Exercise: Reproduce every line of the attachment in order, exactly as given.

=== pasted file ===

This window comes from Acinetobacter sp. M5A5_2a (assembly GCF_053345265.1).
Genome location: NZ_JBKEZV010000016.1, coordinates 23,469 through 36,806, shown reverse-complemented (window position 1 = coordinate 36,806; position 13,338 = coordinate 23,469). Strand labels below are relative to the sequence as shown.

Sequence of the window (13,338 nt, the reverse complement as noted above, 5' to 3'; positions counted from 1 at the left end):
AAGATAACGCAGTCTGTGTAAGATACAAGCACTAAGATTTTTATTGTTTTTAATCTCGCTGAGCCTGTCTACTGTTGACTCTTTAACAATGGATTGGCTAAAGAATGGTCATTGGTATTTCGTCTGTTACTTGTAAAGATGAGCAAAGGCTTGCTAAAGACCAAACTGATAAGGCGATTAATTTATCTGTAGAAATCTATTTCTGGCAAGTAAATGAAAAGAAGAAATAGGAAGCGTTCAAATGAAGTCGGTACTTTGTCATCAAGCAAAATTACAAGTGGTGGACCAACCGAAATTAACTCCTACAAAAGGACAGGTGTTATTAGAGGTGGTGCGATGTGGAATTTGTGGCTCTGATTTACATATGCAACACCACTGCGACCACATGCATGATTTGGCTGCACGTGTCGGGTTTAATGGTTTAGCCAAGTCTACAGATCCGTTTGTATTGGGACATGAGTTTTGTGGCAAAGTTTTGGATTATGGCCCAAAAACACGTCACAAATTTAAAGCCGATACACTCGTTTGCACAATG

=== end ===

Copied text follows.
This window comes from Acinetobacter sp. M5A5_2a (assembly GCF_053345265.1).
Genome location: NZ_JBKEZV010000016.1, coordinates 23,469 through 36,806, shown reverse-complemented (window position 1 = coordinate 36,806; position 13,338 = coordinate 23,469). Strand labels below are relative to the sequence as shown.

Sequence of the window (13,338 nt, the reverse complement as noted above, 5' to 3'; positions counted from 1 at the left end):
AAGATAACGCAGTCTGTGTAAGATACAAGCACTAAGATTTTTATTGTTTTTAATCTCGCTGAGCCTGTCTACTGTTGACTCTTTAACAATGGATTGGCTAAAGAATGGTCATTGGTATTTCGTCTGTTACTTGTAAAGATGAGCAAAGGCTTGCTAAAGACCAAACTGATAAGGCGATTAATTTATCTGTAGAAATCTATTTCTGGCAAGTAAATGAAAAGAAGAAATAGGAAGCGTTCAAATGAAGTCGGTACTTTGTCATCAAGCAAAATTACAAGTGGTGGACCAACCGAAATTAACTCCTACAAAAGGACAGGTGTTATTAGAGGTGGTGCGATGTGGAATTTGTGGCTCTGATTTACATATGCAACACCACTGCGACCACATGCATGATTTGGCTGCACGTGTCGGGTTTAATGGTTTAGCCAAGTCTACAGATCCGTTTGTATTGGGACATGAGTTTTGTGGCAAAGTTTTGGATTATGGCCCAAAAACACGTCACAAATTTAAAGCCGATACACTCGTTTGCACAATG